Worm Farming on Alcatraz

As part of our commitment to being as sustainable as possible, we have a worm bin on the island. One of my volunteers, Dick Miner, started it two years ago and has since become nicknamed the Worm Man of Alcatraz.

Dick outlines in a few easy steps how you can make your own worm bin.

To start a worm farm one needs a simple container. We use a Tupperware container in which small holes have been drilled for air exchange. Fill the bottom half with bedding, we use coconut coir, this is the fibrous material of the coconut. The bedding should be moist but not wet. Coconut coir can be purchased in many good nurseries.  In Marin, it’s the nurseries the specialize  in native plants that carry coir and red wigglers.  

 

Sturdy container for the bin with small holes. Photo by Shelagh Fritz

Next, ordering the worms. One should start with maybe a 1/2 pound of red wigglers. The worms can be ordered through worm farming websites, Uncle Jim’s Worm Farm which is in Pennsylvania is where we ordered ours from.  Another web site that is good is Worm’s Wrangler in the Northwest.  

The worms will eat most kitchen scraps, just not meat or dairy products.  They love coffee grounds, melons, and salad greens. They are picky eaters when it comes to onions, garlic, or peppers. The worms on Alcatraz are fed once a week. Dick buries the veggies in one corner of the box; and next week the next corner and so on. The worms will migrate to wherever the food is. It is vital not to let the box dry out or they will try to leave, making a very slow getaway.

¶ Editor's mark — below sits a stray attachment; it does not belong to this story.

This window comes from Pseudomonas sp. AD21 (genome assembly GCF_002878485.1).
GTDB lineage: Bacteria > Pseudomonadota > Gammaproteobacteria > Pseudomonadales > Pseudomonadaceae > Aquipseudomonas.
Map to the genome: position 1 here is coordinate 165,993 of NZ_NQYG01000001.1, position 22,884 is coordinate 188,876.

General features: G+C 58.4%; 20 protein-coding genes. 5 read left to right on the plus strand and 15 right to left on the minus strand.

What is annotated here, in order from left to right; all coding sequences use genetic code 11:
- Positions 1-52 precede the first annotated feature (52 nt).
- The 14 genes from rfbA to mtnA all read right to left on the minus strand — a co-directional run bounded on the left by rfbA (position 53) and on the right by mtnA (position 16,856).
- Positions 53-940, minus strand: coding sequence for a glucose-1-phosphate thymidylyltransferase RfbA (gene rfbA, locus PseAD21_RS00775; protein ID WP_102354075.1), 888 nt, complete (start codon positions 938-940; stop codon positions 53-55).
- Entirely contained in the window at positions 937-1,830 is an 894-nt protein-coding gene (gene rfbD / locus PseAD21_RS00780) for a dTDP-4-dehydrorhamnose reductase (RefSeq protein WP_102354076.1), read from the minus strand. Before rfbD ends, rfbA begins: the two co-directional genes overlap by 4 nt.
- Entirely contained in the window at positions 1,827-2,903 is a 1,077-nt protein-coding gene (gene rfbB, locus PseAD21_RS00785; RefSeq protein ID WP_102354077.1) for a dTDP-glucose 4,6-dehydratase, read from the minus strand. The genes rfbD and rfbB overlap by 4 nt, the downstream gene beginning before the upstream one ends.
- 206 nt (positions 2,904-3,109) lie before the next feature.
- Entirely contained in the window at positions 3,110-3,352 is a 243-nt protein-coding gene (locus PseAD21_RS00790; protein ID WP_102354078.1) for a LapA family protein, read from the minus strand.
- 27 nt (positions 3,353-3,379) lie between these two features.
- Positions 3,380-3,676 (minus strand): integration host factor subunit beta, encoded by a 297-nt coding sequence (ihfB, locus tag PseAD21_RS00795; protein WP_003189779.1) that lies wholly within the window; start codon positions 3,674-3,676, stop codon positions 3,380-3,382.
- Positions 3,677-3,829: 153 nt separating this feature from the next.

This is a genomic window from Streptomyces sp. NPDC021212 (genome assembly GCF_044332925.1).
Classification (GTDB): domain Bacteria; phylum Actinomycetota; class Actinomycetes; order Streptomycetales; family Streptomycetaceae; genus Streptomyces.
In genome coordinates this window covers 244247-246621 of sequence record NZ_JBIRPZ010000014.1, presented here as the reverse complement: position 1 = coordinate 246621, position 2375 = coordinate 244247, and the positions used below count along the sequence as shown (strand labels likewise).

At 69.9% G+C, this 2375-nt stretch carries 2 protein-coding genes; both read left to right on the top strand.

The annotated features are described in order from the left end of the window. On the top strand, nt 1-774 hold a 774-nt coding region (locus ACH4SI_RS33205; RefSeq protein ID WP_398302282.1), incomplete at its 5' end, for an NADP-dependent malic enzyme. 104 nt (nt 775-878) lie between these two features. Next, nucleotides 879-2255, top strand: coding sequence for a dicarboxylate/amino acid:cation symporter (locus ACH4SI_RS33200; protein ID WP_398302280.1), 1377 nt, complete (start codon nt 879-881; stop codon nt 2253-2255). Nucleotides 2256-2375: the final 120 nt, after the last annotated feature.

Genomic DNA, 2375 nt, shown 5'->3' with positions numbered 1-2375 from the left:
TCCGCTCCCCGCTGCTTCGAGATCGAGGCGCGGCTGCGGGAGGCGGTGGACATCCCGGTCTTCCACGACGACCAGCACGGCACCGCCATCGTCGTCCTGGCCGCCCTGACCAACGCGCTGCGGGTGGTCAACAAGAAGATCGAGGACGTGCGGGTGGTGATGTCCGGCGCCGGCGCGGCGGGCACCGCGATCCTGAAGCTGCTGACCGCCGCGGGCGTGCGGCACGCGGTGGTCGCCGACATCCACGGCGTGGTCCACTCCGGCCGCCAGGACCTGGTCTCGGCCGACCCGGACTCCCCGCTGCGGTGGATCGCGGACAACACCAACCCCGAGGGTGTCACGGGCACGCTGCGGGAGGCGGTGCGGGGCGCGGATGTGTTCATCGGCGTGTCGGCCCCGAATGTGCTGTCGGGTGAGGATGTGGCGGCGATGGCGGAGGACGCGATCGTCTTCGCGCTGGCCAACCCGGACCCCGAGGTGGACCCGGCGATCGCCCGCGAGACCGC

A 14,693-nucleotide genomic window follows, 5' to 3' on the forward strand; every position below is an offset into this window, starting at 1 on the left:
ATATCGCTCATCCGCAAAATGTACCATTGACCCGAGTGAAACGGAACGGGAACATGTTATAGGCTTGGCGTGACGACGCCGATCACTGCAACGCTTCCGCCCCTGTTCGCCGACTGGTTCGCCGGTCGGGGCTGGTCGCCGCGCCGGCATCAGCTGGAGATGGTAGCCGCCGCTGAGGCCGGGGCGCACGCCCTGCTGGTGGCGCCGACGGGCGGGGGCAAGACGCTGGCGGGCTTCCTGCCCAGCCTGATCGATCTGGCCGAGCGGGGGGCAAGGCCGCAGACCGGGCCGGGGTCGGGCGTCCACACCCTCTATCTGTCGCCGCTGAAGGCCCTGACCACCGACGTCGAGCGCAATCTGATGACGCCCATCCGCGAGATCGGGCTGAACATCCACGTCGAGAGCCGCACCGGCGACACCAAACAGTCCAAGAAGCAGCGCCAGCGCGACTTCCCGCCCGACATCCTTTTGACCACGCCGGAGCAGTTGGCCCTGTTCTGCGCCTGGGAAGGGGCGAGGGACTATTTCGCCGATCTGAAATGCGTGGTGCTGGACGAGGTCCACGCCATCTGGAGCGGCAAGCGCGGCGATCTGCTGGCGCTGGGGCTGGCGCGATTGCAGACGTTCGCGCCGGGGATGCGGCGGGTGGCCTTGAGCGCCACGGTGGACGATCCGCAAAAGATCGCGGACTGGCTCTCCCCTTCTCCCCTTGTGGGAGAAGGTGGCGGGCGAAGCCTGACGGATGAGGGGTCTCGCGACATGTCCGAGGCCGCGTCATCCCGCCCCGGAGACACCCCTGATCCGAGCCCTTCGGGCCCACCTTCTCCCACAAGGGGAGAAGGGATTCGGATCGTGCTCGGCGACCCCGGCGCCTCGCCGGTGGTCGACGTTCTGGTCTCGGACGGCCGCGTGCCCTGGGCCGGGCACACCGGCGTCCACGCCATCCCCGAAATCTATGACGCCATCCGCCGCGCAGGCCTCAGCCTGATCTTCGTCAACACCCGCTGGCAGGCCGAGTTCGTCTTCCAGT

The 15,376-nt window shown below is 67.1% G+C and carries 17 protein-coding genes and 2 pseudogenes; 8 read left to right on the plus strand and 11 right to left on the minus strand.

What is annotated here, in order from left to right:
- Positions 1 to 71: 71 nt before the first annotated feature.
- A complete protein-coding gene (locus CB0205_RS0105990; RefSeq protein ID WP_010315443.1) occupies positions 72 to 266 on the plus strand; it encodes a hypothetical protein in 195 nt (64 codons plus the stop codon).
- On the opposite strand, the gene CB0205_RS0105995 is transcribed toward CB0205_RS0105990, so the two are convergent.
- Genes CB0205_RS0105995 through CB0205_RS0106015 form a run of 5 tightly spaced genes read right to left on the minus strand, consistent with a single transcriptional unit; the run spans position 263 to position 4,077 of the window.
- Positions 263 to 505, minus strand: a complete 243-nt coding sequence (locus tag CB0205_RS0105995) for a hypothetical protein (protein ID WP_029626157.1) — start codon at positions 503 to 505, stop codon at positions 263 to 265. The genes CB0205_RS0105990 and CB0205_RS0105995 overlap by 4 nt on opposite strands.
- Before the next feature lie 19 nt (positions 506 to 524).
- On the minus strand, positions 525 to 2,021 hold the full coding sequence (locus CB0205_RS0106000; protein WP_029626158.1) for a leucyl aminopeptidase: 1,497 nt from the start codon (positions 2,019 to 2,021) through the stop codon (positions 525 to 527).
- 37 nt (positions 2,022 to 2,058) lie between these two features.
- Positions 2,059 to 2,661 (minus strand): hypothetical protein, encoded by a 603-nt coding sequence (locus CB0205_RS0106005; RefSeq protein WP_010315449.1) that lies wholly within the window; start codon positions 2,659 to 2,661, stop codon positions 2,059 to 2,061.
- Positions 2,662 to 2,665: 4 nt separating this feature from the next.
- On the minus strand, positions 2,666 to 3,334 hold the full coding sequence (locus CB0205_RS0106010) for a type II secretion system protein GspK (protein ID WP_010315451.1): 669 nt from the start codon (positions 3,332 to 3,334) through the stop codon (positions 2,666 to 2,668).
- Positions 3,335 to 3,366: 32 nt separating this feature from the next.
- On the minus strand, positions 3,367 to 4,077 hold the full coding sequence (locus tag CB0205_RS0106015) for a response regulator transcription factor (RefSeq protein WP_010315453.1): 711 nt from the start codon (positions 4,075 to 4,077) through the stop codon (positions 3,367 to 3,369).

Food scraps (dinner for the worms). Photo by Shelagh Fritz

The bedding should be changed when the box gets too wet.  Harvesting castings is a bit tedious.  Dick dumps out the bedding on a tarp and separates the worms from the coir one at a time.  The worms then go into new bedding.  The castings are used in our compost tea, which is sprayed on our roses.

Worm Poop. Photo by Shelagh Fritz

 

The worm bin stays in the greenhouse under a bench and does not get too hot, the worms can stay outside but they do need to be brought inside for chilly winter evenings.

Visitors on the free docent tour are shown into the greenhouse and get a chance to see the worm bin and if they are lucky, will have Dick as their guide.

 

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